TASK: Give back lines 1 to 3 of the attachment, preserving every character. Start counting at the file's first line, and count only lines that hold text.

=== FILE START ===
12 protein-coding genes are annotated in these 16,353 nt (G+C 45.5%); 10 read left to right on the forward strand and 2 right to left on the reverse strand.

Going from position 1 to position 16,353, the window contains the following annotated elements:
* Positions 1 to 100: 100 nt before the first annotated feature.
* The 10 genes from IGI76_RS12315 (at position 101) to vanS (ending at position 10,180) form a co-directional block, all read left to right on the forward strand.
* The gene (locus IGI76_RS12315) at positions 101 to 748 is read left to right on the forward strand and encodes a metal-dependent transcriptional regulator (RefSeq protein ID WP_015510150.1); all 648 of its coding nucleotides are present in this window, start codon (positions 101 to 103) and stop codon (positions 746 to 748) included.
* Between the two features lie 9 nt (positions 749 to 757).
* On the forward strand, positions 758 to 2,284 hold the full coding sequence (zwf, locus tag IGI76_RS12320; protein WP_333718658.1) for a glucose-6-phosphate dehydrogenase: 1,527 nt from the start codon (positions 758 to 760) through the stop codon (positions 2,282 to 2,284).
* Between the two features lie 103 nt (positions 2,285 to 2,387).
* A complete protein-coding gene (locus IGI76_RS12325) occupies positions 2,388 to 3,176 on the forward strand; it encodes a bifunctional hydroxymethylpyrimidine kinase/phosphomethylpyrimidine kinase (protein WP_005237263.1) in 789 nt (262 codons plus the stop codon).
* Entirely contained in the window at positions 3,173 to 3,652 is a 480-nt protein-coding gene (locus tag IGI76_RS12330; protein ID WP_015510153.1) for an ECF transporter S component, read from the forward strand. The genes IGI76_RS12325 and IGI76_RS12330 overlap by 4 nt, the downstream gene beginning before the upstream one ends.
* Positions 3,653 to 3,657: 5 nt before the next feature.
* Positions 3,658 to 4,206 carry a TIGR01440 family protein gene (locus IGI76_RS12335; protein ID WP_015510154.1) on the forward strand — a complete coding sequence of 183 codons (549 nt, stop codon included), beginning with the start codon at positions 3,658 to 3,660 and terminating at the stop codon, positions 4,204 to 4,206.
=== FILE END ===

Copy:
12 protein-coding genes are annotated in these 16,353 nt (G+C 45.5%); 10 read left to right on the forward strand and 2 right to left on the reverse strand.

Going from position 1 to position 16,353, the window contains the following annotated elements:
* Positions 1 to 100: 100 nt before the first annotated feature.